About 50 people gathered Wednesday afternoon for a peaceful Black Lives Matter event on the Metamora square.
It was organized by Tori Brinkler and Grace Salvans of Germantown Hills in response to that village's decision to hang a "Blue Lives Matter" flag. The event was moved six miles down the road to Metamora to allow for more gathering space.
Salvans, a 2019 graduate of Metamora Township High School who now attends Illinois State University, said the racism she experienced as a Hispanic student in her high school drives her to work for change now.
She said she was heartened to see the turnout of people supportive of diversity in predominately white Woodford County.
"Having grown up here and experiencing racism here, it was just really eye-opening and it really made me feel grateful that there are people who care in the area," she said.
Tori Brinkler of Germantown Hills said many people in Woodford County don't believe racial disparities affect them. She hopes the Wednesday event serves as an "eye-opener."
"This isn't a moment. This is a movement. It's going to keep getting bigger. And it happens in the big cities, so it's important to bring it into these small ones, as well," Brinkler said.
The event was a dialogue between speakers and a mostly white audience asking how they can be allies to the Black Lives Matter movement, and how to tackle the racial issues in their rural communities.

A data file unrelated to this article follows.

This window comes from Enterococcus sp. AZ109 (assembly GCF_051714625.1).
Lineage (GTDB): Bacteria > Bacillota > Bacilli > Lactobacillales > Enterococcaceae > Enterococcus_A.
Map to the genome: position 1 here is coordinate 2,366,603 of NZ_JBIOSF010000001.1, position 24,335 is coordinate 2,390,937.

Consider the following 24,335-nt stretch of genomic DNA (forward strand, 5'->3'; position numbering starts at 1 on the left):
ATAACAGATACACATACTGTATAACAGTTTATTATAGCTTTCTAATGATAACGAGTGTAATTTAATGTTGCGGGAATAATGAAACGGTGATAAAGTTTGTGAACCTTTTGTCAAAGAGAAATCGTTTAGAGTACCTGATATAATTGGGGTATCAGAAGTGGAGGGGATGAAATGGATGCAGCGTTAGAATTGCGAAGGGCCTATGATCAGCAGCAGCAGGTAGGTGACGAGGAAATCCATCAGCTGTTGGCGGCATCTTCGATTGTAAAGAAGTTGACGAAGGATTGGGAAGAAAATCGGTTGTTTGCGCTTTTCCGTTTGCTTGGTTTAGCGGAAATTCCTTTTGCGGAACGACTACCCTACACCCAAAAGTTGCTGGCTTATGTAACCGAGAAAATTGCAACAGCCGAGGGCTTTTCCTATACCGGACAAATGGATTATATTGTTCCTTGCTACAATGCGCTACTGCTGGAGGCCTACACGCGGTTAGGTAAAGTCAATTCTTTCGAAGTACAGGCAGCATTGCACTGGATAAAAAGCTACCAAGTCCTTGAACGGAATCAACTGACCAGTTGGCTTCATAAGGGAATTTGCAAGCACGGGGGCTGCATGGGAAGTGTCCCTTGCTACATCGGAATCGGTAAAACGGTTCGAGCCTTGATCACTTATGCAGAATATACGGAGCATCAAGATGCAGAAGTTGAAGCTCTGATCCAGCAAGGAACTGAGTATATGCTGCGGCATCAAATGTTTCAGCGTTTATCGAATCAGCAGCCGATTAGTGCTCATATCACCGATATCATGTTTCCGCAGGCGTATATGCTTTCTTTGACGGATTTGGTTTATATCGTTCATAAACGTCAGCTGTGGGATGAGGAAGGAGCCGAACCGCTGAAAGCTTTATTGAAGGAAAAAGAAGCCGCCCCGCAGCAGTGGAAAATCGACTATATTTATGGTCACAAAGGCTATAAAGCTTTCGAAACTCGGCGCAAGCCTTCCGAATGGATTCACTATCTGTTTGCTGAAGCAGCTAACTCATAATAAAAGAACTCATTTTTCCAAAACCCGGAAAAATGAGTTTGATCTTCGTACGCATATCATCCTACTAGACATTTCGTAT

Pierre Paul, a social justice advocate and master's student in political science at Bradley University, sang the first verse of "Lift Every Voice and Sing," sometimes called the Black national anthem. He also fielded several questions about racial justice in a half-hour question-and-answer session.
Metamora Village Board member John Cummings attended the gathering, urging those assembled to vote to achieve the changes they're seeking, and noting that he was elected in a race with only a couple hundred votes cast--out of the more than 3,700 people living in the community.
Willie Williams, a former Metamora Grade School coach, also spoke.
Williams, a Black man from Germantown Hills, was the father of a freshman Metamora Township High School football player who was sent a racist video featuring his name by his white teammates in 2017.
Williams became visibly emotional at one point talking about the experience his son went through after he spoke up publicly about the situation to local news media when he said the district didn't do enough to address it or punish those responsible. He also sued the high school.
"My son, my only son, who thought those kids were his friends, and to get sent that video, and to get ridiculed and talked about and harassed nonstop, and to see people just destroy me in the media. It tore our family up," he said. "Because my son, he didn't understand. He was like, 'Dad, why are you causing all these problems for me?' He didn't know that I was fighting for him, and the next female, or the next kid who was gay, or different, who came to that school, so they didn't have to get harassed."
Williams also filed a civil rights lawsuit against Metamora Grade School in 2018 after he claimed they let him go in retaliation for his public comments on his son's situation. He said it's since been settled.
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